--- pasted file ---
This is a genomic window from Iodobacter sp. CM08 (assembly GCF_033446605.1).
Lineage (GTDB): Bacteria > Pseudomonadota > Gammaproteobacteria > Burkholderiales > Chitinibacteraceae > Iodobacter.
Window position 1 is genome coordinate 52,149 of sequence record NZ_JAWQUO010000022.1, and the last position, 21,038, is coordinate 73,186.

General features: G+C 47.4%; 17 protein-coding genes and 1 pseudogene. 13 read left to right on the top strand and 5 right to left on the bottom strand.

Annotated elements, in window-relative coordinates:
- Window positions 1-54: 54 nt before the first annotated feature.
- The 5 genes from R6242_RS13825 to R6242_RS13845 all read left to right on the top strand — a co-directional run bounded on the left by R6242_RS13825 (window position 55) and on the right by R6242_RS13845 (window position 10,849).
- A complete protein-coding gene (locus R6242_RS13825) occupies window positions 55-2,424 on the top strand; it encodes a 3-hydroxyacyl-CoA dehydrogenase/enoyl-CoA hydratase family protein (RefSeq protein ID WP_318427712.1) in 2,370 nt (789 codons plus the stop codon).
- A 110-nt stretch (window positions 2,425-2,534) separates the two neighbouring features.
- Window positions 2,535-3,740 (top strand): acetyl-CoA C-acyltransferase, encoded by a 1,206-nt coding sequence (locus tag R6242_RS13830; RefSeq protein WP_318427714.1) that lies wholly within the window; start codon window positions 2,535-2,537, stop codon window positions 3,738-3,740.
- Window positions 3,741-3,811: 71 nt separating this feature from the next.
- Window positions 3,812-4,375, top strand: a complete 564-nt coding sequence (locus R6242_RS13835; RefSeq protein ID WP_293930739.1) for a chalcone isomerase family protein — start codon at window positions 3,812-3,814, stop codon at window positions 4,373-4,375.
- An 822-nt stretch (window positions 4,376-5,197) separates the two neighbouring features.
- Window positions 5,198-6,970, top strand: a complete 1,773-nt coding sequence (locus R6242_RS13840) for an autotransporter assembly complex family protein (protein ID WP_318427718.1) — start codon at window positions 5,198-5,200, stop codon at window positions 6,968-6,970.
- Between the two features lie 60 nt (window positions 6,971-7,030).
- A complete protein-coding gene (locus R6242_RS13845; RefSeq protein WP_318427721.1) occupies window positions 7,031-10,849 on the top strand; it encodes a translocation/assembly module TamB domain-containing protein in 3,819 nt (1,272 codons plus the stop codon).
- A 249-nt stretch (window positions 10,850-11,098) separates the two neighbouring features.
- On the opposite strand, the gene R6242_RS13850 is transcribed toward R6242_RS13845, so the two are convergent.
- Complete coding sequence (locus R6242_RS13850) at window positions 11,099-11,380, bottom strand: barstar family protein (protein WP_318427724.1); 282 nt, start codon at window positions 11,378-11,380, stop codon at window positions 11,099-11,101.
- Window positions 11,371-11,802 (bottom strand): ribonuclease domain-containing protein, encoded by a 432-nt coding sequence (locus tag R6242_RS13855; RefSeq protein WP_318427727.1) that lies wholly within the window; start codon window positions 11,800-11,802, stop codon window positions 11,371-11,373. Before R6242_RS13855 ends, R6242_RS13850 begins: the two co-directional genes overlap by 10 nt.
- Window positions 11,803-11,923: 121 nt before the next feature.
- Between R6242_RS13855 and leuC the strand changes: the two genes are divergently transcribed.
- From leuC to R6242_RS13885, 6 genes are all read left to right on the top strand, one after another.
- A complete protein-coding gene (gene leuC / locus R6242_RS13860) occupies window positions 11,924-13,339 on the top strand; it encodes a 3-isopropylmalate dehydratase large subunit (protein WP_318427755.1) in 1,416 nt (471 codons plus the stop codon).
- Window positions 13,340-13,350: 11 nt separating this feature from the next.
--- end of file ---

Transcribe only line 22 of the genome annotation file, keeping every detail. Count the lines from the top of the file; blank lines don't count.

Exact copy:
- Between R6242_RS13855 and leuC the strand changes: the two genes are divergently transcribed.